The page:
Debate about lawyers’ incivility – whether it’s on the increase, whether it’s worthy of concern, how it should be handled – caught the attention of many of us in 2012. The subject continues to be discussed, and we can expect to hear more about it in the coming months and years.
But high-profile cases aside, when does a lawyer’s conduct cross the line into unprofessional conduct, and what are the costs and other implications?
These questions are answered in a paper by Daniel Naymark of Lax O’Sullivan Scott Lisus LLP and LAWPRO’s litigation unit director and counsel Jennifer Ip. It was presented at the Advocates’ Society’s 2012 Symposium on Civility and Professionalism.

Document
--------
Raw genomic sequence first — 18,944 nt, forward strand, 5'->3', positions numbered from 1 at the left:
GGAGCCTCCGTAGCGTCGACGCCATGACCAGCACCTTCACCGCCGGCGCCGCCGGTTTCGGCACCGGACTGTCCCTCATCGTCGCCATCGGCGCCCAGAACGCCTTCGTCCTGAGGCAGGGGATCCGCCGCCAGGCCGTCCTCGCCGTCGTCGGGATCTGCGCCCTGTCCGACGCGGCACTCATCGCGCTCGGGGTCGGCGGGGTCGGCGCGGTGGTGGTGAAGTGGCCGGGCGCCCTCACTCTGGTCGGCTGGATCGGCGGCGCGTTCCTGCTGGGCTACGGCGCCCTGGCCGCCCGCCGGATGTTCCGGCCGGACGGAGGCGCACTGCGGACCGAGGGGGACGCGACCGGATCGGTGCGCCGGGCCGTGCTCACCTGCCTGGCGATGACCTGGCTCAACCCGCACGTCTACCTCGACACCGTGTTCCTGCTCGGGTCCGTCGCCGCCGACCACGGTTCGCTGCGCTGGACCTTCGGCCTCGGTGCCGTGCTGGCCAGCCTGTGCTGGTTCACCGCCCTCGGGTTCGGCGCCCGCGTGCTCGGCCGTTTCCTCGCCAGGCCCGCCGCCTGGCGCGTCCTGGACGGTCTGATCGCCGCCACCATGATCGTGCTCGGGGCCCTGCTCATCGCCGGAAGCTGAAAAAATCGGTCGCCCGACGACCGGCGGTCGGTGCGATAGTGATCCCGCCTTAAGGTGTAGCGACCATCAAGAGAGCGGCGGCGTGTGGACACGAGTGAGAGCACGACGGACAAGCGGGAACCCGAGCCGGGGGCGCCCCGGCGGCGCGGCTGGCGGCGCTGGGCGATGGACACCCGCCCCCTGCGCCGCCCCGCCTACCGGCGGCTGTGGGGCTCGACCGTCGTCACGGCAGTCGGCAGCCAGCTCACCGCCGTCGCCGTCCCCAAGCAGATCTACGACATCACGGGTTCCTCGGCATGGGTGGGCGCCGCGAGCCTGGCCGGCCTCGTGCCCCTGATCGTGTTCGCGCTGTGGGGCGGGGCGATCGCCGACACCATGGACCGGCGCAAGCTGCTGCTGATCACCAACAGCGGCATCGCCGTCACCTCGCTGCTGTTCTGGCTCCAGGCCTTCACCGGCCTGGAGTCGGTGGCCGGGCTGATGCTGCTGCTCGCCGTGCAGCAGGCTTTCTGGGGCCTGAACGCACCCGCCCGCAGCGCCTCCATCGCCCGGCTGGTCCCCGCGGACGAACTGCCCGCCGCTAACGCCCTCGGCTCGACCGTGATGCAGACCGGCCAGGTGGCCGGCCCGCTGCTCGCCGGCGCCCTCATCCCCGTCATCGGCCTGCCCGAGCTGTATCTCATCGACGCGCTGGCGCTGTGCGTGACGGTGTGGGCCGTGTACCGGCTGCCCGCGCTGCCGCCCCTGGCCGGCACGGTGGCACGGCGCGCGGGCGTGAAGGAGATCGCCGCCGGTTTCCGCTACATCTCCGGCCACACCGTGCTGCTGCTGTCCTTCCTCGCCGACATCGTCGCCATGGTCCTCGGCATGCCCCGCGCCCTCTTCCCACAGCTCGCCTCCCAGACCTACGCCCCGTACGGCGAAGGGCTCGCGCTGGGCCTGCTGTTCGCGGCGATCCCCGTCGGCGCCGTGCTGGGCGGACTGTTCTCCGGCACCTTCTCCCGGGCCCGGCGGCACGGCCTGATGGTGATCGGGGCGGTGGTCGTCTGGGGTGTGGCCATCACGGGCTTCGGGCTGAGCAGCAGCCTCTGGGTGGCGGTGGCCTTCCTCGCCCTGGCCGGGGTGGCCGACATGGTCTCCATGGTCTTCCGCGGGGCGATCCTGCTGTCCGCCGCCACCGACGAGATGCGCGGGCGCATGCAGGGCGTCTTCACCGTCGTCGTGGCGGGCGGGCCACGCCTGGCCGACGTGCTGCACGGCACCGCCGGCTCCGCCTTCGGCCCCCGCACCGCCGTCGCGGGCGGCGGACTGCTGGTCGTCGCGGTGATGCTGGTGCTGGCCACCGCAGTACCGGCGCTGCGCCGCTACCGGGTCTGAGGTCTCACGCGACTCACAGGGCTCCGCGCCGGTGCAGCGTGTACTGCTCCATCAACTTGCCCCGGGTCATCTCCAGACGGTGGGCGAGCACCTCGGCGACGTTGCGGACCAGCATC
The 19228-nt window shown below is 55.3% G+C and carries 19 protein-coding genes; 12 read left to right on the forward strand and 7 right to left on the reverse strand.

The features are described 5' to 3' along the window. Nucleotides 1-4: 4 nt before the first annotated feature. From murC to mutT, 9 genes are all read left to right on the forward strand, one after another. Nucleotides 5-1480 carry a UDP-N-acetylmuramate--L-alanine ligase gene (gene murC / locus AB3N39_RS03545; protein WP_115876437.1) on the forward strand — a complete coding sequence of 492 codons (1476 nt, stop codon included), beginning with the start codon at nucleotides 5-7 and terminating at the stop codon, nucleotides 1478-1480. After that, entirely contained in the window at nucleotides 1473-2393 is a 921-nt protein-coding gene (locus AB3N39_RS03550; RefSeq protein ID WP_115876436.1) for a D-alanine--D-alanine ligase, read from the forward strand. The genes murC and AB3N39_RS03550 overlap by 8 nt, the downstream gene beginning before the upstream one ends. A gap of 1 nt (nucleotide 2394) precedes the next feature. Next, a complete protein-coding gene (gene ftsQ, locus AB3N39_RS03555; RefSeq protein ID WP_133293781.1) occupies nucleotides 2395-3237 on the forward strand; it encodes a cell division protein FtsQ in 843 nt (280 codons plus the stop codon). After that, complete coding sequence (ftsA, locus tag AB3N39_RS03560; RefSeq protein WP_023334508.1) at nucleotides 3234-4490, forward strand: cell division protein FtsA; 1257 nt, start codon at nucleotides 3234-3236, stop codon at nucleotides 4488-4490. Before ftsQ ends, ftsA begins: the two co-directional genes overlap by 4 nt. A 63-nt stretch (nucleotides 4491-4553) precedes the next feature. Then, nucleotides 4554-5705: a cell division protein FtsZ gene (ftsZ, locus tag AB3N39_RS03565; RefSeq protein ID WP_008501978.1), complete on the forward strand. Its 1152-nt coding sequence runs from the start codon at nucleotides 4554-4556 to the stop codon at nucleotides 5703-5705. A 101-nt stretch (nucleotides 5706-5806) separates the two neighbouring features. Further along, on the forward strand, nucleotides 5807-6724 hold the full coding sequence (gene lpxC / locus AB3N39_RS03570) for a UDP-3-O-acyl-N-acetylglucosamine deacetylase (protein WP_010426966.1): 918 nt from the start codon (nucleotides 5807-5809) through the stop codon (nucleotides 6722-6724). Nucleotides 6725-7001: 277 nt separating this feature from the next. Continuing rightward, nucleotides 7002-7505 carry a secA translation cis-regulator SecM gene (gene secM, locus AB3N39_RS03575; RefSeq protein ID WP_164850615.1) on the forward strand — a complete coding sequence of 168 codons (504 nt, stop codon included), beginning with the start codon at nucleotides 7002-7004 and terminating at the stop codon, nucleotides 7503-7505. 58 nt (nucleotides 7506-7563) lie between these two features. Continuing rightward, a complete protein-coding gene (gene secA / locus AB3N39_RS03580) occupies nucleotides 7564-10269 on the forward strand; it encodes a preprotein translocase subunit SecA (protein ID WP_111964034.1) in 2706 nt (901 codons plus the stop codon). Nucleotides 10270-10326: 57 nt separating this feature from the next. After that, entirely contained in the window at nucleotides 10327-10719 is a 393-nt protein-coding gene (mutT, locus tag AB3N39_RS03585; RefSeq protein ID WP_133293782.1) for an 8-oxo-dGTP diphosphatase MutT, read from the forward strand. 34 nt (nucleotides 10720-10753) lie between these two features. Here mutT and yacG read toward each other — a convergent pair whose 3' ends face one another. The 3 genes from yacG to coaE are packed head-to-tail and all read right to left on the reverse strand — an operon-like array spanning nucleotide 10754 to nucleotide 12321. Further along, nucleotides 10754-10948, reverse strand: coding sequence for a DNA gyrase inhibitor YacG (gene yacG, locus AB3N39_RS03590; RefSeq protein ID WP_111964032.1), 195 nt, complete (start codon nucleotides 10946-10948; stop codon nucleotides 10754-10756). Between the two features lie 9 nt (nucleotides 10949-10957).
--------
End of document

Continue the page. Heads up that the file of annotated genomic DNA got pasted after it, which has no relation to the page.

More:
This paper is a practical guide to lawyer behaviours that Canadian courts have deemed uncivil or unprofessional, and to the kinds of judicial sanction − of lawyers and their clients both – that those behaviours have attracted.
Follow this link to Naymark and Ip’s cautionary tale: “Judicial Sanction of Uncivil and Unprofessional Conduct.”